A Kaiser Permanente study into the use of health information technology concludes that electronic health records could lower carbon dioxide emissions by as much as 1.7 million tons if used across the whole U.S. population.
Health care-related activities contribute as much as 8 percent of the total U.S. greenhouse gas emissions, but the study suggests this can be curtailed with greater adoption of technology within the healthcare system.
The study also went in depth on Kaiser Permanente’s existing health IT systems. It found that the health insurance company saved 1,044 tons of paper for medical charts; reduced toxic chemicals by 33.3 tons from X-ray machines by digitizing and archiving scans; and saved up to 92,000 tons of CO2 emissions by replacing face-to-face patient visits with virtual ones.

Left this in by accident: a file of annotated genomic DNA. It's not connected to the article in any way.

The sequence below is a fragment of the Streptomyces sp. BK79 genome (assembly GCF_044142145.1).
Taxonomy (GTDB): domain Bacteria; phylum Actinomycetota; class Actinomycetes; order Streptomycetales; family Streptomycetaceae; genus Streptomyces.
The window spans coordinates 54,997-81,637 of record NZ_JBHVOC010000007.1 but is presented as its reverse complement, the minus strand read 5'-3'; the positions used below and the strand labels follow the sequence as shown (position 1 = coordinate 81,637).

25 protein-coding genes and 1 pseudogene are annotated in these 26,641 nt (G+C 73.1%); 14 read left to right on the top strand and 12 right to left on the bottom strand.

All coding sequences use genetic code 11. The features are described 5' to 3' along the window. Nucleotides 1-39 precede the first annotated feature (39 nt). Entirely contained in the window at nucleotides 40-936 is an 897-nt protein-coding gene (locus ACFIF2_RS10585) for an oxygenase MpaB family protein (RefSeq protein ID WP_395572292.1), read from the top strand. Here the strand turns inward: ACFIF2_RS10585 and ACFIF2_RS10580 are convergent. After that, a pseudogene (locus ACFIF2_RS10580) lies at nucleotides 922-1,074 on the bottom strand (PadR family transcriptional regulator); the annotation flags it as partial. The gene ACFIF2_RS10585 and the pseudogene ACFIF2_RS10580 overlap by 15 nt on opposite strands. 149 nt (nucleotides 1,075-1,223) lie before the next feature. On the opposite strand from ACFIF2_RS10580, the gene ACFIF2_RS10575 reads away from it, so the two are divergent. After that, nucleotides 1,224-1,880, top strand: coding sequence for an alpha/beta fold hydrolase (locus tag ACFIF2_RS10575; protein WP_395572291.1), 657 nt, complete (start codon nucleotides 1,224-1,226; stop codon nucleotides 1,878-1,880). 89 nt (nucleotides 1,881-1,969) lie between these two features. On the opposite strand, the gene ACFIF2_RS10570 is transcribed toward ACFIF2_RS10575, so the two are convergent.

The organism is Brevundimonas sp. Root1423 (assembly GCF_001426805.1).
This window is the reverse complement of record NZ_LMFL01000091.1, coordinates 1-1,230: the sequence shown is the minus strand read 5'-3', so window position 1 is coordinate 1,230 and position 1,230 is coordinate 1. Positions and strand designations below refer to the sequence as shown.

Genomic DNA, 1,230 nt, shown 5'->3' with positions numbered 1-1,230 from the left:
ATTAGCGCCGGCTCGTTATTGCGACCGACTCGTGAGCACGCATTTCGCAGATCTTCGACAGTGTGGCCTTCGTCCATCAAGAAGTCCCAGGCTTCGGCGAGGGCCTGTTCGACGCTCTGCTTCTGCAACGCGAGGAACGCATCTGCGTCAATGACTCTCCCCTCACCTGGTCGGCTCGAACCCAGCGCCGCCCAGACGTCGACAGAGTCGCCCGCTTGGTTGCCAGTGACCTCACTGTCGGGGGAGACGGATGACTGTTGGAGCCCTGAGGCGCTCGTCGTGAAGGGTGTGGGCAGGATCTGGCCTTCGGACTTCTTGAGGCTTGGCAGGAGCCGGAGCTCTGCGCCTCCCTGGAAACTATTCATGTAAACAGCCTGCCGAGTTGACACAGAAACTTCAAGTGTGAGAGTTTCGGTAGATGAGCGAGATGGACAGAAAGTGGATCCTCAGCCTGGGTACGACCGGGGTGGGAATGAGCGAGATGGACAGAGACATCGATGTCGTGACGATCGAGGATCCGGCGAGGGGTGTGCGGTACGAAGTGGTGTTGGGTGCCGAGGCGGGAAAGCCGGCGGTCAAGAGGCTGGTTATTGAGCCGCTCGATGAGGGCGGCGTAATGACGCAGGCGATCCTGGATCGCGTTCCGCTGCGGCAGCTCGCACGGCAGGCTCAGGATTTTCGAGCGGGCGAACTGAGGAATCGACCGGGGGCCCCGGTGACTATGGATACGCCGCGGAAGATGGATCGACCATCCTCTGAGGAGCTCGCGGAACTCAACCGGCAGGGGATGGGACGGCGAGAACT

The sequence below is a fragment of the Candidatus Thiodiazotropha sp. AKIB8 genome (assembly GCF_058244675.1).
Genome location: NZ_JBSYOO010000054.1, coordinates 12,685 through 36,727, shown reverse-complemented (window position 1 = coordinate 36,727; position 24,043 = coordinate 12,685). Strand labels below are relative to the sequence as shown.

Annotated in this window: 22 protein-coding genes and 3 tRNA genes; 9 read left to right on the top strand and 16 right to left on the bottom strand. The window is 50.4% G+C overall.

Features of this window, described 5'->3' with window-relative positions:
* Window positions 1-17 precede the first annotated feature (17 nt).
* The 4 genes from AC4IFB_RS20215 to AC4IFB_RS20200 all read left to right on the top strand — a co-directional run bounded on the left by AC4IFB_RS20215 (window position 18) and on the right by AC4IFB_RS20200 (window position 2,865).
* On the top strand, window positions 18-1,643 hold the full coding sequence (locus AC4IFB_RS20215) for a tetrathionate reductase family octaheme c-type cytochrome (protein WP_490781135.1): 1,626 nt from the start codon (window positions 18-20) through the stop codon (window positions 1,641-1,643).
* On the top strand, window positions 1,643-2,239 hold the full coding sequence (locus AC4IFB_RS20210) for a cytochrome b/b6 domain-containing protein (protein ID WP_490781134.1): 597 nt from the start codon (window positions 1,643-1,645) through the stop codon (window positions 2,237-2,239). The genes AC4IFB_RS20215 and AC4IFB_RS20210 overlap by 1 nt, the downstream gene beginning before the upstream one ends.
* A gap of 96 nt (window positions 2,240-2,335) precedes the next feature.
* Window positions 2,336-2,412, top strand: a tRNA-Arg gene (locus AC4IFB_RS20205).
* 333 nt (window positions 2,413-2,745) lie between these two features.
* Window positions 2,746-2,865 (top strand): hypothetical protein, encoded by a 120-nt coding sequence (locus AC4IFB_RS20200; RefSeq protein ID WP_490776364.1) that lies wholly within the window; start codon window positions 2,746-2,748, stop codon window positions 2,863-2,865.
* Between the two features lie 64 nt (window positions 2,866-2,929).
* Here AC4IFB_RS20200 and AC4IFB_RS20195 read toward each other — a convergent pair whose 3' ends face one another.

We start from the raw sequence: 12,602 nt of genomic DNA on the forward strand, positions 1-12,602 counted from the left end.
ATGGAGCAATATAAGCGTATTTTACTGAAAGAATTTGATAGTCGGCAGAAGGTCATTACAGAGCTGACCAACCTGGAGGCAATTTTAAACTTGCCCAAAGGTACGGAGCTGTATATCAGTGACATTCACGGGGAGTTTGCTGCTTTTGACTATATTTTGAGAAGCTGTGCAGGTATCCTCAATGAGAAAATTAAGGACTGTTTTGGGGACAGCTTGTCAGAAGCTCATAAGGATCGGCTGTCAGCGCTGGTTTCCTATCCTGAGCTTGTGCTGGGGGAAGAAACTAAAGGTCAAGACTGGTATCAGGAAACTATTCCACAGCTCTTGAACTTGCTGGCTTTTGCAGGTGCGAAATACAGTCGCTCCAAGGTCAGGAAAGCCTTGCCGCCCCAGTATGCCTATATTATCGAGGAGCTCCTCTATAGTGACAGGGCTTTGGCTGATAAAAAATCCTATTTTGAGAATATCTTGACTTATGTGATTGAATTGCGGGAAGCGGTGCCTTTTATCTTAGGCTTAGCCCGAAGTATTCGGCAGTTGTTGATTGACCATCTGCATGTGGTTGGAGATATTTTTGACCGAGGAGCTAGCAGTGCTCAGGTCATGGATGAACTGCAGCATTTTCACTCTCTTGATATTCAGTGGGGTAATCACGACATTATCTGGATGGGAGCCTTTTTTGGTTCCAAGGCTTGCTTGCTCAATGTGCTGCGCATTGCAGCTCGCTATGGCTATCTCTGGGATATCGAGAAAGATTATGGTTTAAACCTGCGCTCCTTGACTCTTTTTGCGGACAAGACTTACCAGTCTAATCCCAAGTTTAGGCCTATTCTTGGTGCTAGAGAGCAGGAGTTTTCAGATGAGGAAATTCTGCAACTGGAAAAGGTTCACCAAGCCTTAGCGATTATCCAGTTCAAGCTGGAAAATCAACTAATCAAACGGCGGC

In 2004, President Bush signed an executive order to establish this kind of technology in hospitals, not only for the environmental benefits, but also for the improved efficiency and economic value. A RAND Health study found that widespread adoption of health information technology could save the U.S. healthcare system $81 billion annually.
But until recently, adoption numbers have been low.
Last year, the top five medical groups, including Kaiser Permanente, banded together to create a patient information exchange consisting entirely of electronic health records.
Obama administration incentives, up to $44,000 per physician, may have helped spur the endeavor, but health information technology has a long way to go before all of the potential benefits are seen.